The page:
It really is amazing that we all live on the same planet, and in some cases have almost everything in common, like parentage and upbringing, and yet our individual, personal, emotional (or subjective) experiences are unique!
And looking at things from that vantage point makes it clear that validation is the lifeblood of our closest relationships.
If I think I know how someone feels or sees things without expecting to need to take the time to listen to them, chances are, I won’t get it right.
If my child falls and cries in an attempt to communicate with me, and I say,
“You’re alright, stop crying!”
I may have missed a chance to listen, assess the damage and let the child problem solve, even if it’s just to manage their emotions after being frightened or shocked. It seems that the common reason for parents to shush a child out of crying is linked to their fear that the child will become a “cry-baby” or maybe they are just passing on what they were taught, that sad notion, that it isn’t good to show your emotions. Or maybe they are concerned that if they show empathy in that moment that the child will dramatize their pain and become an annoyance.
What actually happens, most of the time, is that as soon as a child senses that someone cares, and they have been heard, they stop. Little people don’t generally have the attention getting gimmicks of their parents and they don’t think like adults at all. You notice that when a child has an illness, they will function as much as they can with no pretense or dramatics for attention getting.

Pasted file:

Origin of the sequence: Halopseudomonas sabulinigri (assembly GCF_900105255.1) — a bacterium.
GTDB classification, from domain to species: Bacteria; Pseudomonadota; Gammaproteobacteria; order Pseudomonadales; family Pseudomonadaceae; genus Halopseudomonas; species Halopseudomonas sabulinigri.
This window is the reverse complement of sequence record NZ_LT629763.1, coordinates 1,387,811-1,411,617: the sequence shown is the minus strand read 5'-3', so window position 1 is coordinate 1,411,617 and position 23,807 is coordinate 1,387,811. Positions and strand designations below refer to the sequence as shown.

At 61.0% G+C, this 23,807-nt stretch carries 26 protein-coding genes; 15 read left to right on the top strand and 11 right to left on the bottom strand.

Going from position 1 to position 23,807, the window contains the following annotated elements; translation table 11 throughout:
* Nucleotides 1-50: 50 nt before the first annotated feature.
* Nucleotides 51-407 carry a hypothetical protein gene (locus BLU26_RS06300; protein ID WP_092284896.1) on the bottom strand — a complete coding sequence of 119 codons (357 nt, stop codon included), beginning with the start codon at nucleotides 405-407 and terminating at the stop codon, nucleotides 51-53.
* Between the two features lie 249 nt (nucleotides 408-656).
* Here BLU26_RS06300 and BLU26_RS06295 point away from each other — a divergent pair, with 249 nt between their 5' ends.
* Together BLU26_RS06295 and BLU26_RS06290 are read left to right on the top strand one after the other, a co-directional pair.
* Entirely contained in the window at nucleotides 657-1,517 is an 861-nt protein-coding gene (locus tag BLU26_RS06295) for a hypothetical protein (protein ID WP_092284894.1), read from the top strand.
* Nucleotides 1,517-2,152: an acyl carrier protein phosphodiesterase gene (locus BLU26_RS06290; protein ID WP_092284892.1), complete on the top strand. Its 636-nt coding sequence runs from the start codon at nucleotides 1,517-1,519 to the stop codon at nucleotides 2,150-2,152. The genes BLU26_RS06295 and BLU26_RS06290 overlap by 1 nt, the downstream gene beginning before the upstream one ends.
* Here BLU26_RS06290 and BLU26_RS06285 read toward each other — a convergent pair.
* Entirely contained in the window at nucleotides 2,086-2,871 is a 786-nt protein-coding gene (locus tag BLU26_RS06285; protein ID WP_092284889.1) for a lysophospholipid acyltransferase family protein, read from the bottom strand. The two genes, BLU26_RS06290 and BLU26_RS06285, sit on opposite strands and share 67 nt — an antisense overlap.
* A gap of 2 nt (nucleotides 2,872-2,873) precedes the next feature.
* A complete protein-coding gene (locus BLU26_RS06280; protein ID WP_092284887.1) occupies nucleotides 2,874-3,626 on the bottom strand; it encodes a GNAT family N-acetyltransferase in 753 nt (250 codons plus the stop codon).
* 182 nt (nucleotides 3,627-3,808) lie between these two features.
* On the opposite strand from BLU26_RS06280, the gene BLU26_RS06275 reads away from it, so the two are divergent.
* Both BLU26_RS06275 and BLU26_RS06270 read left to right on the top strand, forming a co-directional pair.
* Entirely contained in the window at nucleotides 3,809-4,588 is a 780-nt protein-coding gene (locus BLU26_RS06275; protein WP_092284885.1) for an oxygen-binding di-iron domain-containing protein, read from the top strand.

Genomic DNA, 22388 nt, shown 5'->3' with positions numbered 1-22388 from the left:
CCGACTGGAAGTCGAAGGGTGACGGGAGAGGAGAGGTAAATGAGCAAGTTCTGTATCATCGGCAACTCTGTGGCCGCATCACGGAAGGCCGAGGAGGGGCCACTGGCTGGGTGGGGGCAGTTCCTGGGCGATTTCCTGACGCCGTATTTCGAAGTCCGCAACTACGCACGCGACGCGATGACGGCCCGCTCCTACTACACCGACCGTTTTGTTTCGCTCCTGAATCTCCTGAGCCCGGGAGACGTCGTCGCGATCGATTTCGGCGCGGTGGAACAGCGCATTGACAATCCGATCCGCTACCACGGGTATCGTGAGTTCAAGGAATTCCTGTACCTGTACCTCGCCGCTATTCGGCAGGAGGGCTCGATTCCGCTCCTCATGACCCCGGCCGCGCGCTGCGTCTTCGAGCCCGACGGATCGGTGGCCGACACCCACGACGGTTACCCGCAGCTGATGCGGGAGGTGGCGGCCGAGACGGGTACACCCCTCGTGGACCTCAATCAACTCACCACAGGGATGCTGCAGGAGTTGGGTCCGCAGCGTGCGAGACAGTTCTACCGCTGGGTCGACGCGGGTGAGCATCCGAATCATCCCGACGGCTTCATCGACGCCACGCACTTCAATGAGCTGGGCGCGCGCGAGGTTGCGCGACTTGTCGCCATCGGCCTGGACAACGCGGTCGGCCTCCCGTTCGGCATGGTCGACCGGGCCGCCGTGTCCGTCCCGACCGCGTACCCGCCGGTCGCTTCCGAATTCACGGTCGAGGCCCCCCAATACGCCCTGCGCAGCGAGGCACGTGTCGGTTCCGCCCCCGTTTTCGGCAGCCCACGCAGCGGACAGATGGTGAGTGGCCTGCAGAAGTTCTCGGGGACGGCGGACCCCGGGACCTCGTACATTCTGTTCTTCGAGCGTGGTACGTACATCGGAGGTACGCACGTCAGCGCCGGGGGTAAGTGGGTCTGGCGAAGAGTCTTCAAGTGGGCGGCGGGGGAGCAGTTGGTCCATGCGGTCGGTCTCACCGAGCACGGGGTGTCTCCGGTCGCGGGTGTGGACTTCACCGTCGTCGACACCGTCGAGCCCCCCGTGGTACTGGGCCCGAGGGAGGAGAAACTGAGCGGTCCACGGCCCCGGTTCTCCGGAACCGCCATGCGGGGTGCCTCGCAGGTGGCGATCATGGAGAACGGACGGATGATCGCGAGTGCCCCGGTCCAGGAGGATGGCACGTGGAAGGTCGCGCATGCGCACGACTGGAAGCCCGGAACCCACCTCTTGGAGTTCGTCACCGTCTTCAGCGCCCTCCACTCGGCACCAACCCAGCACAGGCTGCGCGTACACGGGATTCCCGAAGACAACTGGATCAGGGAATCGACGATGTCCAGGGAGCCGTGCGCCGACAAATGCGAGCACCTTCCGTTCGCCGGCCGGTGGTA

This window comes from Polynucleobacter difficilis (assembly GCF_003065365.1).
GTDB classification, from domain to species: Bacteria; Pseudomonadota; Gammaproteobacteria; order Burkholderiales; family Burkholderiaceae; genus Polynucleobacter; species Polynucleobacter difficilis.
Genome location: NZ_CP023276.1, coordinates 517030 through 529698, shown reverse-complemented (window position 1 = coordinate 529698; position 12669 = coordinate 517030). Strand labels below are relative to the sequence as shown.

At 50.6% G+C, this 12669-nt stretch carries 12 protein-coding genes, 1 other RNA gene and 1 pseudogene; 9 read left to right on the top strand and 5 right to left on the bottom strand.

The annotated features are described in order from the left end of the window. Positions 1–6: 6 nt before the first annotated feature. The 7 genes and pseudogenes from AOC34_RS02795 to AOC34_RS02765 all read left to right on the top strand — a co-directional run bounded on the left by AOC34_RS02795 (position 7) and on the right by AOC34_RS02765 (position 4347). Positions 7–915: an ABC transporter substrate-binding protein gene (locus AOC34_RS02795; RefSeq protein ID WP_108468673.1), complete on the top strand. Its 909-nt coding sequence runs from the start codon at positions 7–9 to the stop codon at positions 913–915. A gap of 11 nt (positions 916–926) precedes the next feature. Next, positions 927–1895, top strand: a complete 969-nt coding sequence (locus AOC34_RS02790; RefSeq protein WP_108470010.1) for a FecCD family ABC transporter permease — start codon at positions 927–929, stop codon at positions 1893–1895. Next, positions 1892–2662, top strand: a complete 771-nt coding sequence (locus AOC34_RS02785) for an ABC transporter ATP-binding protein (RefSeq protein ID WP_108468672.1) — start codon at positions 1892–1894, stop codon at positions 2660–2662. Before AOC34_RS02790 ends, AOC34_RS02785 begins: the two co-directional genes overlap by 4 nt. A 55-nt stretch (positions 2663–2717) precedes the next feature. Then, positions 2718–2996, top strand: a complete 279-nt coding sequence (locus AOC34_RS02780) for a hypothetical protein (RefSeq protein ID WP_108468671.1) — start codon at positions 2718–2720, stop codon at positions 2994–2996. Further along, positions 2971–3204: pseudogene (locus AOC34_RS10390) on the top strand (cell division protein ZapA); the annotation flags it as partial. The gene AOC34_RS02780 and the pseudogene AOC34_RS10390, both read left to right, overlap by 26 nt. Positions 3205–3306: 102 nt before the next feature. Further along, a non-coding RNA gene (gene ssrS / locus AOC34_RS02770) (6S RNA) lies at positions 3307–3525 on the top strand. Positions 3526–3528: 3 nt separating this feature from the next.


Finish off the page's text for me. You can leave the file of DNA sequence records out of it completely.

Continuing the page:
I heard a young father comment that when he understood that all he needed to do was to ask his little sons if they were ok when they were hurt and crying, he changed his behavior from trying to toughen them up and tell them not to cry, to simply listening to them and helping if necessary. And amazingly he said, their moments of crying shortened and their relationship grew. He could see that they felt loved and had a greater sense of their father’s love.
Think of the times someone asked how you were doing. If you trusted that person and honestly told them some of the things that were challenging to you, did they say,
“Oh that’s nothing, why would you worry about that?” Or,
“Well in the long run, that sounds like a good thing, so quit worrying!” Or, maybe they said,
“Well, don’t forget there are always people worse off than you!”
And maybe you took a mental note not to trust them with your feelings when or if they ask again.
Then there are the times when someone just responds with,
“Wow, that sounds tough.”
And those magic words make you feel as if your experience is valid and that you matter to them. That’s the key! They don’t have to try to fix anything or come up with a great solution, or offer the twisted, pseudo-validation of letting you know that you’re making a big deal out of nothing in an attempt to make you feel better!
It is simple, but makes all the difference. To be heard and given the gift of validation is priceless. It takes so little time and energy and yet can change the world for an individual when they hear that-
they are of worth, their feelings matter and someone really cares about them.
Heaven help us all to master the art of listening to our loved ones! Everyone needs a place to belong!
Happy day to you.